Secretin, touted as a possible cure for autism just three years ago, is not a magic bullet that relieves the symptoms of the developmental disorder, report researchers at the University of Washington and the University of Colorado Health Sciences Center. Their study, which involved the largest and most-comprehensive trials of the hormone yet conducted, is published in the November issue of Journal of the American Academy of Child Adolescent Psychiatry.
"The message to parents is that there is no evidence that secretin is effective and should be given to children with autism," said Geraldine Dawson, director of the UW's Autism Center, who co-led the study. "We have yet to find a medicine that cures autism, and the results really underscore why research for the cause of autism is necessary."
The study is believed to be the first to measure the effectiveness of both natural porcine secretin and a synthetic form of the hormone and a placebo. Secretin is a naturally occurring human hormone produced in the small intestine that helps control digestion and is used in diagnosing gastrointestinal problems.
Autism is a disorder that interferes with a child's ability to communicate and relate socially with other people. Afflicted individuals also can have a restricted range of activities and interests, and about 75 percent of children with autism also have some form of mental retardation. The disorder is far more common than previously thought, affecting more than half a million Americans. The researchers found that neither form of secretin reduced the symptoms of autism beyond the effects noted for the placebo.
"With autism we know there is a very large placebo effect, so you have to show a bigger effect to say a treatment worked," said Dawson. "We don't fully understand the mystery of the placebo effect in medicine. But the expectancy that a treatment will work can have a real positive impact. It is not an imagined effect, but real change because of the expectancy of some possible change." In the study, 85 children diagnosed with autism and ranging in age from 3 to 12 were each given a single intravenous injection of one type of secretin or a placebo in randomized, double-blind trials.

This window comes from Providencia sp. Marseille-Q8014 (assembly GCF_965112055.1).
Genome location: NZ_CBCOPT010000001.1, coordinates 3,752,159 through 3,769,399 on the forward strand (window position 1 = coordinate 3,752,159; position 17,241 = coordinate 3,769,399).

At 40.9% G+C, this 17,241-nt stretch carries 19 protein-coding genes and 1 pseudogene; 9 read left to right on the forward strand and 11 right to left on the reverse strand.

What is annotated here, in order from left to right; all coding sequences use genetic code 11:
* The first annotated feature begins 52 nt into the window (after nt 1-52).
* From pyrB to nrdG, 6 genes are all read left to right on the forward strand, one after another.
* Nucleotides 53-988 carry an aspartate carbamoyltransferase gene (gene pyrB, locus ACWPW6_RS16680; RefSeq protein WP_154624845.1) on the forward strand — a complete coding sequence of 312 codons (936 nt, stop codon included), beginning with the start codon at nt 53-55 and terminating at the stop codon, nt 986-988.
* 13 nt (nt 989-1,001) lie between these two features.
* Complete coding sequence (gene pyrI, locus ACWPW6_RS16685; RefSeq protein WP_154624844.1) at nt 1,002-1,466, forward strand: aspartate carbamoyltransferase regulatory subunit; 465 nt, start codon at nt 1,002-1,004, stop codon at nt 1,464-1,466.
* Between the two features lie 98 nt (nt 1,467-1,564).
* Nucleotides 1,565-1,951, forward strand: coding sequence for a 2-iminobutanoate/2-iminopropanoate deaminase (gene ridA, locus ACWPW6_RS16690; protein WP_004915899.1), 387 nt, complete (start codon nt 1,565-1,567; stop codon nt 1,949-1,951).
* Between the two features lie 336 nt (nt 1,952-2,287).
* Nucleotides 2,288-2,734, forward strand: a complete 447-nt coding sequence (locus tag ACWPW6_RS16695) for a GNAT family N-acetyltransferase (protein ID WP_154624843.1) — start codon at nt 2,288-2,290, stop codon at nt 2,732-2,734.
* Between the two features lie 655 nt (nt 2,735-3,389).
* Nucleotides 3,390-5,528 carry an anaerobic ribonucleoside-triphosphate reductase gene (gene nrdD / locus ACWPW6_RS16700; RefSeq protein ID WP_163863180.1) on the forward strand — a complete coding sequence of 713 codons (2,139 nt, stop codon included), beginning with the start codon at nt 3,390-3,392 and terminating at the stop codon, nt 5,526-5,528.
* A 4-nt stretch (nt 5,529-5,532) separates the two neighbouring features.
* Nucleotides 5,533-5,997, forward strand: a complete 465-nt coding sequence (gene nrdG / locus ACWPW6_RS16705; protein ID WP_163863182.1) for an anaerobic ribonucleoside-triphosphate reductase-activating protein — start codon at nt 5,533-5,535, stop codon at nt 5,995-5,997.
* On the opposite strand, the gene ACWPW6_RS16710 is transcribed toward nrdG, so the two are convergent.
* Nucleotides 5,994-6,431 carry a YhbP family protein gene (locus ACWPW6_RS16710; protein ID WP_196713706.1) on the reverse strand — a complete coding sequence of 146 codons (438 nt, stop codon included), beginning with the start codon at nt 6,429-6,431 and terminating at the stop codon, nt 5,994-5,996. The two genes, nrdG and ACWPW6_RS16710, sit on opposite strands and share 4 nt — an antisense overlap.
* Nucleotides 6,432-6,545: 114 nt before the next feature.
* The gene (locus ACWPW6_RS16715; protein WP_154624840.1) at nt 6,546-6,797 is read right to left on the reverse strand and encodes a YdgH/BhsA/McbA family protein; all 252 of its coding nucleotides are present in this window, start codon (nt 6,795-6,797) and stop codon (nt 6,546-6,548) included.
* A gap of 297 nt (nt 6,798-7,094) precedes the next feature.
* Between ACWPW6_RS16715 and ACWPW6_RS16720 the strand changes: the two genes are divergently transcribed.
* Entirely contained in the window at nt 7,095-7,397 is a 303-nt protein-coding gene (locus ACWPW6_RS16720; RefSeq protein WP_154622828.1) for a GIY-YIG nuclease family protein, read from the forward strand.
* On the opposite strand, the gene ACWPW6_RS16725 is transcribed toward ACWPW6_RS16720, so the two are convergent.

The children were evaluated on a number of factors, including language, social functioning and behavior problems by parents, teachers and researchers one week before receiving the injection and again four weeks after being injected. None of those doing the evaluations knew what type of injection each child received. Parents were asked about their child's behavioral and sleep problems and their vocabulary, while teachers were primarily asked about behavior problems. In laboratories, investigators rated and diagnosed the children in a play-based interaction that tested social and communication functioning. The children also were given a vocabulary test.
In addition, the researchers compared children with and without gastrointestinal problems, common symptoms for many people with autism. The initial report claiming benefits from secretin in the late 1990s came from a study in which the hormone was used in diagnosing a child's gastrointestinal problems. Again, Dawson said, the new study showed there was no response beyond that shown from the placebo.
"Secretin is not a magic bullet," she said. "When parents first heard about the initial reports some were paying huge sums of money for secretin treatment. The National Institutes of Health decided to commission this study in response to a high visibility case where parents were using a treatment that had not been assessed. The available evidence suggests there is no role for secretin.
"There is still a possibility that repeated doses of secretin might have an effect. But we think parents should use treatments that we know are effective, such as behavioral interventions and, in some cases, drugs to treat associated symptoms such as attention problems and hyperactivity that affect many children with autism."
Other members of the research team included Dr. Alan Unis, a former UW professor of psychiatry and behavior science; Jeff Munson, a research scientist in the UW's autism research program; Julie Osterling, clinical director of the UW's Autism Center; Robert Abbott, UW professor of educational psychology; Dr. Ed Goldson, professor of pediatrics at the University of Colorado Health Sciences Center; Sally Rogers, professor of psychiatry at the Colorado center and JFK Partners; and Robin Gabriels, a psychologist at the Colorado center and JFK Partners.
The above post is reprinted from materials provided by University Of Washington. Note: Materials may be edited for content and length.
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